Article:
Newegg argued that Pragmatus engaged in vexatious litigation tactics and strategy that demonstrated Pragmatus’ lack of intent to ever pursue the case on the merits. Newegg’s central argument was that, rather than pursuing meritorious claims for patent infringement against suppliers of the live chat technology, Pragmatus brought lawsuits against 70 customers of those suppliers to force the suppliers to take licenses to the Pragmatus patents. Newegg claimed that Pragmatus’ lack of diligence in discovery and deficient infringement contentions demonstrated that Pragmatus never intended to pursue the cases against customers on their merits. Newegg also claimed that Pragmatus’ initial opposition to Newegg’s motion to transfer the case to the District of Delaware, followed by its later stipulation to the transfer, demonstrated Pragmatus’ intent to delay the case unreasonably.
Pragmatus responded that it received core technical documents from Newegg under the local rules of the court, and therefore had no need to serve additional discovery on Newegg. Pragmatus claimed that it didn’t need to pursue the litigations against customers once settlements with Newegg’s suppliers were imminent, and that it only stipulated to the transfer because the District of Delaware lifted an earlier stay of the case.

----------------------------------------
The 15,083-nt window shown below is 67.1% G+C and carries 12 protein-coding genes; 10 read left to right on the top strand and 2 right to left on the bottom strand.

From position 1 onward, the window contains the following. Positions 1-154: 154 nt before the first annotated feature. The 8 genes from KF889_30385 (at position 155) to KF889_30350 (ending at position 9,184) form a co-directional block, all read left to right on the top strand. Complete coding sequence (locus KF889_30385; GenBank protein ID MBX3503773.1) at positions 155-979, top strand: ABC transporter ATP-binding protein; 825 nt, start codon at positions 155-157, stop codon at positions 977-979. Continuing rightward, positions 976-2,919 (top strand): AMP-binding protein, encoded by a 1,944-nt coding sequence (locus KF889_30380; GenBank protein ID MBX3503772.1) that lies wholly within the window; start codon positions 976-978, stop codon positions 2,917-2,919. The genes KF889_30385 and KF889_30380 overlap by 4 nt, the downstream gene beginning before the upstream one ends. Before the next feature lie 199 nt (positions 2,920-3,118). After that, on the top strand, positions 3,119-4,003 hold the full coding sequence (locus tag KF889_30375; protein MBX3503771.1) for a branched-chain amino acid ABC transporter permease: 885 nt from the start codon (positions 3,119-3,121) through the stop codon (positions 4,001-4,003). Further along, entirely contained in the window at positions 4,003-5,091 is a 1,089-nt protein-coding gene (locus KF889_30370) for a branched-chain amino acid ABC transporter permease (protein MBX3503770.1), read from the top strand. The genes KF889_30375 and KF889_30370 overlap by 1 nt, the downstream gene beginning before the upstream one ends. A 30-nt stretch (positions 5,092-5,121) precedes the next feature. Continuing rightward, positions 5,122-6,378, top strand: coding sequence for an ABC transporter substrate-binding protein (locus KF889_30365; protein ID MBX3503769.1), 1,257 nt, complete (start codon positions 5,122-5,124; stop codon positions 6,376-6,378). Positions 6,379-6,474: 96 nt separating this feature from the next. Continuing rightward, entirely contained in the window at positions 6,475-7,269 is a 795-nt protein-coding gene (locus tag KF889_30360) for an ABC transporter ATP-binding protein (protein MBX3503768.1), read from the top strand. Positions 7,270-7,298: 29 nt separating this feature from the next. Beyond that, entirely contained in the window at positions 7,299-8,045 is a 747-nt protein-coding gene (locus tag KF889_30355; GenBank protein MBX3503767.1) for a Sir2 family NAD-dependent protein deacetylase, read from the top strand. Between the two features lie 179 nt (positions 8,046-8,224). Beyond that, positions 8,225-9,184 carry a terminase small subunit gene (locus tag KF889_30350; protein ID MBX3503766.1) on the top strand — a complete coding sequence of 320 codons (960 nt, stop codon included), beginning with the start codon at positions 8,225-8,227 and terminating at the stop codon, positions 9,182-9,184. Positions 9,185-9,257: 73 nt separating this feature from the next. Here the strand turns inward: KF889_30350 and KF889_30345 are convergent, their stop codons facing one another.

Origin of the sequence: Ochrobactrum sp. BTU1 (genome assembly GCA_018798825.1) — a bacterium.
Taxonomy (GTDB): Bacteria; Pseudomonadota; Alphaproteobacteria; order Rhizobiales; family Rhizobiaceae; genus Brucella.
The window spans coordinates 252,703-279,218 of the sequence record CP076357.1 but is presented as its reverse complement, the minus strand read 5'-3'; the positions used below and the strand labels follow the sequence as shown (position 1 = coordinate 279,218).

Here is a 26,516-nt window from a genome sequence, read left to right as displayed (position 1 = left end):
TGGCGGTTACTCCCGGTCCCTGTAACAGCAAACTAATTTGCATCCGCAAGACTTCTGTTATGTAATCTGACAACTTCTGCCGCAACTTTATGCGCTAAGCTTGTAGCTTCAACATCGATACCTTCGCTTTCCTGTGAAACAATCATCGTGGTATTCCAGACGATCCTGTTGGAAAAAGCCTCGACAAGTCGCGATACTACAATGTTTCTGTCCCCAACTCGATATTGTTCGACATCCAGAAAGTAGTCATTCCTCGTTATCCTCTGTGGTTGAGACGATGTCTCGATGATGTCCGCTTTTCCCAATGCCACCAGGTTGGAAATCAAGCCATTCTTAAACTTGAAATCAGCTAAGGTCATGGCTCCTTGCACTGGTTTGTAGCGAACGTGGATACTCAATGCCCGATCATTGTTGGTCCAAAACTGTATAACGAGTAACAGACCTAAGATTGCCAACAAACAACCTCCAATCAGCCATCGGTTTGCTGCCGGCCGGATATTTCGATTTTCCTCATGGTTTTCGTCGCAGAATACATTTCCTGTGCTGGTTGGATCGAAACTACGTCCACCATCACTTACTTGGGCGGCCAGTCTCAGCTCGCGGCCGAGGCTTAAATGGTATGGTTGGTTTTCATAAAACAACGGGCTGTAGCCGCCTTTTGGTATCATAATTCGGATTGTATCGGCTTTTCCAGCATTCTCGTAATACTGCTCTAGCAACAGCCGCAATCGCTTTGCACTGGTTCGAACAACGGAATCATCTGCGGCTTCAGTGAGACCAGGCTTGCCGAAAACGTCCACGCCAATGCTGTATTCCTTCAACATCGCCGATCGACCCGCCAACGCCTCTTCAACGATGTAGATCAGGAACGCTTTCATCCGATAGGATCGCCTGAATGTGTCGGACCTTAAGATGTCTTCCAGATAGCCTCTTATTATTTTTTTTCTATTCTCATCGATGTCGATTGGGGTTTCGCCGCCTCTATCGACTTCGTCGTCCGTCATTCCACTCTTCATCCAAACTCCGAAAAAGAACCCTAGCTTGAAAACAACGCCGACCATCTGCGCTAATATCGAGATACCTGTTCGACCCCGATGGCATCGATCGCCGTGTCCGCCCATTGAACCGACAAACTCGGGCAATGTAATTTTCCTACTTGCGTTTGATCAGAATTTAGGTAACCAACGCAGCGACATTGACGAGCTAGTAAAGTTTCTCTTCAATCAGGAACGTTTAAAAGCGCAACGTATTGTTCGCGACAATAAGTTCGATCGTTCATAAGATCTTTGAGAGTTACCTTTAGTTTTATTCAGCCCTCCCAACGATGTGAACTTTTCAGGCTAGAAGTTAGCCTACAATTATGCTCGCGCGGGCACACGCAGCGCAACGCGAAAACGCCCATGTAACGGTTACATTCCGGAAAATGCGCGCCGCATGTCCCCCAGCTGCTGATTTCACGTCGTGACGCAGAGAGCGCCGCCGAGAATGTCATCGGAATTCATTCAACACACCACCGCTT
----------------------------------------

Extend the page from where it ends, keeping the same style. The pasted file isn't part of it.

The court found that the patent laws expressly allowed Pragmatus to bring suits against customers, rather than the suppliers, of the live chat technology. And it distinguished cases awarding attorney fees based on a pattern of litigation abuses when a plaintiff repeatedly sued the same accused infringer’s customers in order to motivate or force the supplier to get involved and settle cases. Newegg did not persuasively point to any recurring patterns in Pragmatus’ litigation conduct, or to any other aggravating behaviors by Pragmatus (e.g. as false testimony, destruction of evidence, or other offensive conduct), and so, the court declined to second-guess Pragmatus’ motivation.
The court also pointed to the nearly $6 million settlement between Pragmatus and three of the suppliers as evidence that Pragmatus was not abusing the litigation process by seeking mere nuisance settlements. Newegg alleged that when the large settlement amount was distributed among the numerous underlying customer suits, each customer case was only settled for nuisance amounts. But the court noted that Newegg did not specifically quantify the value of the settlements by customer defendant, elaborate on how many customer suits were terminated as a result of the supplier settlements, or provide any other evidence or expert testimony to substantiate its claims. Without such information, the court would not accept Newegg’s assertion that Pragmatus sued the customers solely for the purpose of extracting nuisance settlements.